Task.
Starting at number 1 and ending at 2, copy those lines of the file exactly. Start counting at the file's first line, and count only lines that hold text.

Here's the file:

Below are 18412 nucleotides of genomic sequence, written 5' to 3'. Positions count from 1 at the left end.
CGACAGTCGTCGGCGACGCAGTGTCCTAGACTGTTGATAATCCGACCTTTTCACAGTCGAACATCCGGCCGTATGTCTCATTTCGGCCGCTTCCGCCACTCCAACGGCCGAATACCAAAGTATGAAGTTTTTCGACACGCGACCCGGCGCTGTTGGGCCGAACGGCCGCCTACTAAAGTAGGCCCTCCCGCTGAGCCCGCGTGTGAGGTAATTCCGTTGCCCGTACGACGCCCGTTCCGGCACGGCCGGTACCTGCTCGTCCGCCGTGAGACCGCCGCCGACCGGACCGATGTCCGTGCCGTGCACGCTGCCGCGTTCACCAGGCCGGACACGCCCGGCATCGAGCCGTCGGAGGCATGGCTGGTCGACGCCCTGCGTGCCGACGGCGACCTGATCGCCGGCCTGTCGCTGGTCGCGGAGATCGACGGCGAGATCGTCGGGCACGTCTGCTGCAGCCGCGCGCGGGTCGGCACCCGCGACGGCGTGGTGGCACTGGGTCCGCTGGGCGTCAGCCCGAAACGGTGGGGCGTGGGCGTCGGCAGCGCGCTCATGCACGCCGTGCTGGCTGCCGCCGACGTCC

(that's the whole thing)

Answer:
Below are 18412 nucleotides of genomic sequence, written 5' to 3'. Positions count from 1 at the left end.
CGACAGTCGTCGGCGACGCAGTGTCCTAGACTGTTGATAATCCGACCTTTTCACAGTCGAACATCCGGCCGTATGTCTCATTTCGGCCGCTTCCGCCACTCCAACGGCCGAATACCAAAGTATGAAGTTTTTCGACACGCGACCCGGCGCTGTTGGGCCGAACGGCCGCCTACTAAAGTAGGCCCTCCCGCTGAGCCCGCGTGTGAGGTAATTCCGTTGCCCGTACGACGCCCGTTCCGGCACGGCCGGTACCTGCTCGTCCGCCGTGAGACCGCCGCCGACCGGACCGATGTCCGTGCCGTGCACGCTGCCGCGTTCACCAGGCCGGACACGCCCGGCATCGAGCCGTCGGAGGCATGGCTGGTCGACGCCCTGCGTGCCGACGGCGACCTGATCGCCGGCCTGTCGCTGGTCGCGGAGATCGACGGCGAGATCGTCGGGCACGTCTGCTGCAGCCGCGCGCGGGTCGGCACCCGCGACGGCGTGGTGGCACTGGGTCCGCTGGGCGTCAGCCCGAAACGGTGGGGCGTGGGCGTCGGCAGCGCGCTCATGCACGCCGTGCTGGCTGCCGCCGACGTCC